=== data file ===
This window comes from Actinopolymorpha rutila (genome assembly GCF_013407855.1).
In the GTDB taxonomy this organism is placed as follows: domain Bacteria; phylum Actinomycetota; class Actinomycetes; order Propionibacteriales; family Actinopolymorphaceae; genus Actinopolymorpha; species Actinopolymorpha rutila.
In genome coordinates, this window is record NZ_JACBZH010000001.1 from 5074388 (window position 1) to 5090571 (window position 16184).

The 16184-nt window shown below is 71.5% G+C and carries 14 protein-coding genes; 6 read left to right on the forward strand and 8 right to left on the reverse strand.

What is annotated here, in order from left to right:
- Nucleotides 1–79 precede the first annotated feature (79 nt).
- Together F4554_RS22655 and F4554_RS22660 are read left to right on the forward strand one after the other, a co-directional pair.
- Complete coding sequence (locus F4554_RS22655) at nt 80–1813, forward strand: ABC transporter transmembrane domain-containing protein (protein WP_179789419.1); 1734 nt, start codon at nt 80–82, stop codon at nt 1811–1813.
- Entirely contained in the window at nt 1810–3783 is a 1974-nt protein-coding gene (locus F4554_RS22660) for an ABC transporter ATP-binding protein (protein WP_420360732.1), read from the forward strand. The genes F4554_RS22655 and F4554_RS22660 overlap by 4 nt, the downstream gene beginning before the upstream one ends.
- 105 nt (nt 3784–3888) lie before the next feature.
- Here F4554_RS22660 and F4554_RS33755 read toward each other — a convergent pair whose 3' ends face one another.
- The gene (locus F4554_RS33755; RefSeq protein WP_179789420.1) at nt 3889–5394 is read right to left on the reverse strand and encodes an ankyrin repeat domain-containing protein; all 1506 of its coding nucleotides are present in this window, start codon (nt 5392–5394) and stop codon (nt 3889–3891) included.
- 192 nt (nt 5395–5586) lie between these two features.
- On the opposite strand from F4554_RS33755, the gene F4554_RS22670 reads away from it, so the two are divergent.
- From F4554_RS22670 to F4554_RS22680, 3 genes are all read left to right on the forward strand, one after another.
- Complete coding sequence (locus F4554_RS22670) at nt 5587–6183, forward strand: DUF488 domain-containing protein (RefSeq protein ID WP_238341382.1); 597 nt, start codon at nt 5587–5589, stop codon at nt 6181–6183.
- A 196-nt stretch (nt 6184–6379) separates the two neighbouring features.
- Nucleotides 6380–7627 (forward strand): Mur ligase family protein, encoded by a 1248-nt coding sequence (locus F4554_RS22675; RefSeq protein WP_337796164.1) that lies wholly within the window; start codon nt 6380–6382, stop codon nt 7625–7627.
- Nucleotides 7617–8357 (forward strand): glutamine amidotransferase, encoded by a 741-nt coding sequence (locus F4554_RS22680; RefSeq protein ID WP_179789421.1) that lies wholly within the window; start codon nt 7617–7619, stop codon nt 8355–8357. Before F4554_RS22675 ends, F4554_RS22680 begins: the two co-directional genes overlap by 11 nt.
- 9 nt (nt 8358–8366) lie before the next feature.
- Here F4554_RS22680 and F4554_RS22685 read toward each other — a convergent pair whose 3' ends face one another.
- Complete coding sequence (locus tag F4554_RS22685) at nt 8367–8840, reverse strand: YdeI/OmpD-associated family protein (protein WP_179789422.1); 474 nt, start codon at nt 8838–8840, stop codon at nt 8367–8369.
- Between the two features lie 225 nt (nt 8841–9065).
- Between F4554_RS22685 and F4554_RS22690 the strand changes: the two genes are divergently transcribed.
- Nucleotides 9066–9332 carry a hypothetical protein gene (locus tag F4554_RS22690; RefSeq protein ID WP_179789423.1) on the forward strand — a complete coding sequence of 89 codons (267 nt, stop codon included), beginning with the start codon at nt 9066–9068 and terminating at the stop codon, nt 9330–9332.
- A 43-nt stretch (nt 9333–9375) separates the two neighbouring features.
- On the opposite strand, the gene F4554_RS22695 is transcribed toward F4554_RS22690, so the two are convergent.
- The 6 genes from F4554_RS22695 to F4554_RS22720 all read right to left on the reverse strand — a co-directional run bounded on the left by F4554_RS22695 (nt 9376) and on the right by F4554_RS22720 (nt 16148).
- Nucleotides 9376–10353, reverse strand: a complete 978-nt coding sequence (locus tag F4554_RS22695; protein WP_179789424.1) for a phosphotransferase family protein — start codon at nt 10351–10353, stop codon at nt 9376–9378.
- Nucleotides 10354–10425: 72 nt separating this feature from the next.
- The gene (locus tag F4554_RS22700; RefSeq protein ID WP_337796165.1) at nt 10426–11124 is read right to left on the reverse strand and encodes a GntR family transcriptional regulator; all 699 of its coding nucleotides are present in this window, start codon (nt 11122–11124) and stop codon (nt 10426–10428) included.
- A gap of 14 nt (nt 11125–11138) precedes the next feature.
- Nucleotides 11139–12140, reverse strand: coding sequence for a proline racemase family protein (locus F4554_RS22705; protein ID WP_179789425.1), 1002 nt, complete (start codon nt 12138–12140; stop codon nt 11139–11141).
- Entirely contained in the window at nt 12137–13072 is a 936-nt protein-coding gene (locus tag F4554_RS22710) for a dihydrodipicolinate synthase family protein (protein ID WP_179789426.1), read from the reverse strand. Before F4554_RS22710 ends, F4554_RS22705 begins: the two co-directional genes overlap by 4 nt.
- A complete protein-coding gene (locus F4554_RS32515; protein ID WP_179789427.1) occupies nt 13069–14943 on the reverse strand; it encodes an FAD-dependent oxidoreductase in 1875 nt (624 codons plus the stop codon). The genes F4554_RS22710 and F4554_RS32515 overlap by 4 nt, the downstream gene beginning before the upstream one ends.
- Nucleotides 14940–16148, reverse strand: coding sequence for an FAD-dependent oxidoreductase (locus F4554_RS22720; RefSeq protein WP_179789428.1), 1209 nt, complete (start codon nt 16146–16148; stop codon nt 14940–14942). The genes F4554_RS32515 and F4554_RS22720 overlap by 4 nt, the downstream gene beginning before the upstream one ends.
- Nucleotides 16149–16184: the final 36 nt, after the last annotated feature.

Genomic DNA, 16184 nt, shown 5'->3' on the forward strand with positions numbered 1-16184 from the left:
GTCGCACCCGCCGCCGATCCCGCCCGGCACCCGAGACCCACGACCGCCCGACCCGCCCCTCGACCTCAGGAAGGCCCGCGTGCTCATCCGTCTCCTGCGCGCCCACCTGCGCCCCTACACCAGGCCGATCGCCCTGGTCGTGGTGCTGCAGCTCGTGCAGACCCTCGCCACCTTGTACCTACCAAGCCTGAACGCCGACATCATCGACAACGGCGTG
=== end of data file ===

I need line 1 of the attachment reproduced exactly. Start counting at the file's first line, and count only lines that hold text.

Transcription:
This window comes from Actinopolymorpha rutila (genome assembly GCF_013407855.1).